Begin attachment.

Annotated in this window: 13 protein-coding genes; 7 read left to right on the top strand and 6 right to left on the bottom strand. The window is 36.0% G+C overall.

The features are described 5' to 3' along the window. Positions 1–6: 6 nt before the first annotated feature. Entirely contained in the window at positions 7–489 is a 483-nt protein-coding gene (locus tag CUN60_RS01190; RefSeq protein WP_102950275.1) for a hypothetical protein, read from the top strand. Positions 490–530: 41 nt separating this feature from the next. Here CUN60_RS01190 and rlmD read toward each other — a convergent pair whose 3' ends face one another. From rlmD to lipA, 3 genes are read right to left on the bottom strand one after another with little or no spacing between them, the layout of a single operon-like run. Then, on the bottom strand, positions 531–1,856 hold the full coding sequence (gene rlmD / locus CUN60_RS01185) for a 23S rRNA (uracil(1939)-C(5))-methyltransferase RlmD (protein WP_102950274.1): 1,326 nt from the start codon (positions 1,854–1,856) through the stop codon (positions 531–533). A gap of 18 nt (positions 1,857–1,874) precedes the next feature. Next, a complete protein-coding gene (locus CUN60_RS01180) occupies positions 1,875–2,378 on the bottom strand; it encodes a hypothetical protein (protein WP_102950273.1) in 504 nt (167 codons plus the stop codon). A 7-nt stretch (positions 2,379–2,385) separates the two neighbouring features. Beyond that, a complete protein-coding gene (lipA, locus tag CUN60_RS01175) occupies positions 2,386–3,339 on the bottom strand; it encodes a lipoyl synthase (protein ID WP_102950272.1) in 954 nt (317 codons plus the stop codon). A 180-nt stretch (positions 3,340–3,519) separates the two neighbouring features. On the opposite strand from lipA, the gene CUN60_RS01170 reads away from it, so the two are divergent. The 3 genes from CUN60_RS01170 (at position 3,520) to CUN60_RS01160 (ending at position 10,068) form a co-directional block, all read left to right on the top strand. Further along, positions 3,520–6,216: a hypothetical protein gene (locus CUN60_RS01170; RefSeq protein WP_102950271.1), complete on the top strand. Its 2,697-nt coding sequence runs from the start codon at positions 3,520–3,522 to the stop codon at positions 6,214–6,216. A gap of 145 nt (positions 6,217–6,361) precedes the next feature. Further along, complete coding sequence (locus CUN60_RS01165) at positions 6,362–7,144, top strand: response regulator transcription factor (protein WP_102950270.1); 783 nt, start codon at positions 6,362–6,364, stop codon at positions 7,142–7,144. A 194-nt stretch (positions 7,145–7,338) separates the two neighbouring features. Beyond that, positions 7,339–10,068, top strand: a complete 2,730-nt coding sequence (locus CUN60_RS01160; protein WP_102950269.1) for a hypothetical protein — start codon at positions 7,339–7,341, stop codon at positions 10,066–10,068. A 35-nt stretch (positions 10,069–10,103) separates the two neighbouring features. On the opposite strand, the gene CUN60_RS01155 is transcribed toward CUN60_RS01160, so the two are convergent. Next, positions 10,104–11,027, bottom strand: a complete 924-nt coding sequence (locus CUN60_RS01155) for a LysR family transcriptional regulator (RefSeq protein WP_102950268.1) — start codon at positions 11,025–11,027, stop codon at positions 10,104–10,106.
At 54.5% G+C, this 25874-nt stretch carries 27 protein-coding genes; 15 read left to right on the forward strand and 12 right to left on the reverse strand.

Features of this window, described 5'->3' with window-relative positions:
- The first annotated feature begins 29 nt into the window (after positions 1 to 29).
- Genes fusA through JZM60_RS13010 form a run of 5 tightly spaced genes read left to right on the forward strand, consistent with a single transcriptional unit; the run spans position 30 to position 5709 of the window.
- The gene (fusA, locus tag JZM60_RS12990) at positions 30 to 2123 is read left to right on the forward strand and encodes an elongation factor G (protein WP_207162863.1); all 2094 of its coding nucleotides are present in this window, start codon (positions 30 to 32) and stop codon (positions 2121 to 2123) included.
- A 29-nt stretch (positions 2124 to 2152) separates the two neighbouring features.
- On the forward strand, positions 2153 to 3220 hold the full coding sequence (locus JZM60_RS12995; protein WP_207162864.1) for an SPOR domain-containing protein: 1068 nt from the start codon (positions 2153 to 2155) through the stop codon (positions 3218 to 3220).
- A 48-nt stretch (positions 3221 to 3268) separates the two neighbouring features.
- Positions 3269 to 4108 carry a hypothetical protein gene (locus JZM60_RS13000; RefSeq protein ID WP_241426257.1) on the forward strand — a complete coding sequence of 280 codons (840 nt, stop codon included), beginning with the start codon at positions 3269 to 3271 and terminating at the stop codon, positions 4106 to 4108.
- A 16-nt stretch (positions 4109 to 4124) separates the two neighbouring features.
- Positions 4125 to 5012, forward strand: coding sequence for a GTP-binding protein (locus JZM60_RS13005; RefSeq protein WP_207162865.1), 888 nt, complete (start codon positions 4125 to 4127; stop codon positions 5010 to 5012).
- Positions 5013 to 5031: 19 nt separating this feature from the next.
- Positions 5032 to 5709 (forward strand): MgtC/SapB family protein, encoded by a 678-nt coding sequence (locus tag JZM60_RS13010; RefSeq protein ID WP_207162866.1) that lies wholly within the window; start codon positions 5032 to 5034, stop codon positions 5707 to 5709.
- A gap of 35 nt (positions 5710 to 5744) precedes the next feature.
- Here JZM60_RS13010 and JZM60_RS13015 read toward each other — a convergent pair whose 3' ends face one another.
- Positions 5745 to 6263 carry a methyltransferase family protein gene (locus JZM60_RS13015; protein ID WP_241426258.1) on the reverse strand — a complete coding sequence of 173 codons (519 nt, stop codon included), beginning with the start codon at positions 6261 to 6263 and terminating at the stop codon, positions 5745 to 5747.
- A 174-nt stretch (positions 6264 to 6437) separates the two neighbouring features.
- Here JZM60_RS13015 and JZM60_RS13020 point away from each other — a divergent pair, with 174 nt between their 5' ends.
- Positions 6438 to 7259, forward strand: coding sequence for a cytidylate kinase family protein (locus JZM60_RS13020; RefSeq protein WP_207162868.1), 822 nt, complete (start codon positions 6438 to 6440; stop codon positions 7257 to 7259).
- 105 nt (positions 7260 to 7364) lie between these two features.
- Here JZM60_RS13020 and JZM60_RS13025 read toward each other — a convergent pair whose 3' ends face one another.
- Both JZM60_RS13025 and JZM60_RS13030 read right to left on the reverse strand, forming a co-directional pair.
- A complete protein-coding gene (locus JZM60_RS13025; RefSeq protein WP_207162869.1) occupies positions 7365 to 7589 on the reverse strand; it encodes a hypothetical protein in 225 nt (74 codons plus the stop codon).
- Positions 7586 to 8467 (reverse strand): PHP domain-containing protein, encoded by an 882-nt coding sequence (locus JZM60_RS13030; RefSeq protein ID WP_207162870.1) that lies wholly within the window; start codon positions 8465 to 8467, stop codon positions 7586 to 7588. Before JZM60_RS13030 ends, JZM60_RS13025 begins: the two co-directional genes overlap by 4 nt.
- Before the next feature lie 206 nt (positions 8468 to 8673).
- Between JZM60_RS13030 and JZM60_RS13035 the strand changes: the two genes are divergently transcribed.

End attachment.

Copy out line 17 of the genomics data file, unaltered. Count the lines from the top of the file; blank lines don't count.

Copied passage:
- Here JZM60_RS13010 and JZM60_RS13015 read toward each other — a convergent pair whose 3' ends face one another.